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From Reuters:

With a pretty red-brick downtown lined with stores, good schools and a railway line to nearby Chicago, Hinsdale has been popular among wealthy doctors, lawyers and executives.

It has also seen a 37 percent jump in foreclosure filings this year, according to research firm RealtyTrac, and local data shows the average home sale price has fallen to $1.07 million from $1.15 million in September 2007.

The consequences of years of devil-may-care mortgage lending during the U.S. housing boom were first felt among America’s poorer home owners. But if that is where it started, it did not stop there.

“People think this is just a lower-income problem,” said Mabel Guzmann, a Century 21 realtor in Chicago. “It’s not.”

And let’s be clear here…it takes a lot more of the subprime foreclosures to equal just 1 of these higher income foreclosures. So when areas like this are seeing a 37% spike in foreclosures, I hope we can all agree that people from all walks of life have acted irresponsibly too.

9 COMMENTS

  1. I live in Southern California and see foreclosure notices in affulent neighborhoods also. In these tough economic times we should keep in mind that it is in the UNITED States and we should keep in mind that this is everbodys problem and not just a select few. Lets UNITE to be solution oriented to this national problem.

  2. A lot of times while looking at short sale homes I will see Playstation 3’s, Wii’s, four wheelers, snowmobiles, and all kinds of toys. Oddly enough the properties are facing foreclosure and the majority of them have had no maintenance or upgrades to the house. Makes you wonder!

  3. In the Brainerd real estate market we have 1 foreclosure in 2,651 housing units, that’s according to Realty Trac and seems awfully low to me. We have been selling quite a few foreclosures and the ratio can not be that lop sided. One thing that is for sure is that lending institutions created a ton of loans that they should not have ever considered making and now we are left with brand new homes that are sitting empty because pretty much everyone involved with the new homes were crooked. The contractor, the banks, and the person that ends up getting hurt is the home buyer. Good thing we learned our lesson from the housing bubble burst! Well, let’s hope we did anyways! One thing is forsure, and that is Brainerd real estate market will go on without the first time home buyer tax incentive program.

  4. Foreclosure notices seem to be everywhere at the moment but i guess this is the price we play for allowing the banks to lend without a high level of screening for who borrows the money for housing. If this was kept to a tighter level then perhaps it wouldn’t leave many people homeless.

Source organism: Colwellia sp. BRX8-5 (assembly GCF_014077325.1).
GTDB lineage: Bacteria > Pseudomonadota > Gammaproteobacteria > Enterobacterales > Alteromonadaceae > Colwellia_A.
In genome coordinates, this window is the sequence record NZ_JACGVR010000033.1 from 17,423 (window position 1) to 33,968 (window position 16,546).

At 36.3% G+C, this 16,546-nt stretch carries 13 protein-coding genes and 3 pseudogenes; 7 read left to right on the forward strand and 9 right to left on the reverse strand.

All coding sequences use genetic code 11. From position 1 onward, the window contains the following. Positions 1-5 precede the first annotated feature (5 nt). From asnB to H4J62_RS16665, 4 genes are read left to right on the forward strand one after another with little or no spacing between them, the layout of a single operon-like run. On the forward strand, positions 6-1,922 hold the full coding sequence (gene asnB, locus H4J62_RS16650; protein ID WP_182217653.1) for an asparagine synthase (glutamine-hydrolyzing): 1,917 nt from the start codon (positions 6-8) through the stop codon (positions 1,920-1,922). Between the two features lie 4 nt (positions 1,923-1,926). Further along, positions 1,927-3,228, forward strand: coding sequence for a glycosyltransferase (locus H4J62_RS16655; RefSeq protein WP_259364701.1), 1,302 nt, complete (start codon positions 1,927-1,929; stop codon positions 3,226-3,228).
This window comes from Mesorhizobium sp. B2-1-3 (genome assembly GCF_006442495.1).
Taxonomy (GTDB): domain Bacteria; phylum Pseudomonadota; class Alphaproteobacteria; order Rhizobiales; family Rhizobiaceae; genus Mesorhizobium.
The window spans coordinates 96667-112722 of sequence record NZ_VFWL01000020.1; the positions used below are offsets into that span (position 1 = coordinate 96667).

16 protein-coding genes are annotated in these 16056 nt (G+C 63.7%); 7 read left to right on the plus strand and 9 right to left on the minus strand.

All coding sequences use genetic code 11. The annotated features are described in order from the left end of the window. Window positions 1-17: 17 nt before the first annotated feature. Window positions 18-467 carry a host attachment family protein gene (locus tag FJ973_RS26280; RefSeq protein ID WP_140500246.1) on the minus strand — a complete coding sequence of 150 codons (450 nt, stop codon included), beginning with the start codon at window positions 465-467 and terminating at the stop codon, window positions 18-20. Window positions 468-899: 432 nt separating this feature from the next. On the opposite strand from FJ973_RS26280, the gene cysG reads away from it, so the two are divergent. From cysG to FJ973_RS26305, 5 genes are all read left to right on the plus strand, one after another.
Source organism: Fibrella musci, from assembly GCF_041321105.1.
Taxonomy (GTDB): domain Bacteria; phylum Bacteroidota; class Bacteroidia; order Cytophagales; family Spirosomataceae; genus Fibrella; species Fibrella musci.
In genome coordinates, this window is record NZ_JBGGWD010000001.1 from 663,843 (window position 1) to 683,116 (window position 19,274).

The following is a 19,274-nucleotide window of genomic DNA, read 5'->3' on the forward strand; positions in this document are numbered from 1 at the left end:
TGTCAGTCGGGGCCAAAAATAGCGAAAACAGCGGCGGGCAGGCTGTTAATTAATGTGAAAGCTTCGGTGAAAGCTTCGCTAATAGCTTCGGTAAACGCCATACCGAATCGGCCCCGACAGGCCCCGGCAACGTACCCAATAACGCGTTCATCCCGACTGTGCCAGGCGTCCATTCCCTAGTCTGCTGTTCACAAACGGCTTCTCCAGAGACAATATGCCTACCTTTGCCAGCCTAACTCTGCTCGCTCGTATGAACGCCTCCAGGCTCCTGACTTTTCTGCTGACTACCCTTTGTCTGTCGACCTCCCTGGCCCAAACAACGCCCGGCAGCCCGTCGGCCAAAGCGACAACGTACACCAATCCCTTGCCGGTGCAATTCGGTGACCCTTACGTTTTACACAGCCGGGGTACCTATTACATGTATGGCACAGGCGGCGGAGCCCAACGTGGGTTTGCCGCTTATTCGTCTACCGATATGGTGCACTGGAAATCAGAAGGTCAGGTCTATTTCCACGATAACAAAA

It is also meaning that less people can buy holiday or park homes now due to so many foreclosures on properties. Its only now a case of people who can afford to buy a home or well any kind of property out right with cash who are benefiting from this.

  5. Most lenders look more favorably on new construction because new homes are built to the latest standards and tend to be less influenced by market trends. This means, in most cases, through competitive financing, you are able to buy more home for your money. So i guess I would say that those who just let their house foreclosed wanted to move to a new innovative house which they can more enjoy.

  6. While it is true that home foreclosures may prevent some folks from owning a home due to tighter regulations now on loans, for people who have secure credit, it is a great time to buy. Buying houses at auction, or because of tax lien, is also a cheaper way to acquire a home.

  7. A person who faced foreclosure might face another problem soon after the foreclosure business ends – he might have problems with lawsuits. The mortgage company can go after him for damages. In all cases, ‘foreclosure’ is considered a damage. Therefore, the person who let the damage happen will be deemed responsible to pay for it.

  8. Everyone — not just those with sub-prime loans — will feel the pain. Need money for home improvements or college? Don’t count on using your house as a piggy bank; 60 percent of banks are making it harder to get home equity lines of credit. Many banks have raised standards on other consumer loans, which could be a problem if you want to finance a new car.

    The credit crunch is hurting businesses, too, leading to layoffs and fewer new jobs. That could spark more foreclosures, since at least 10 percent of families are upside-down on their mortgage: They owe more than their home is worth.

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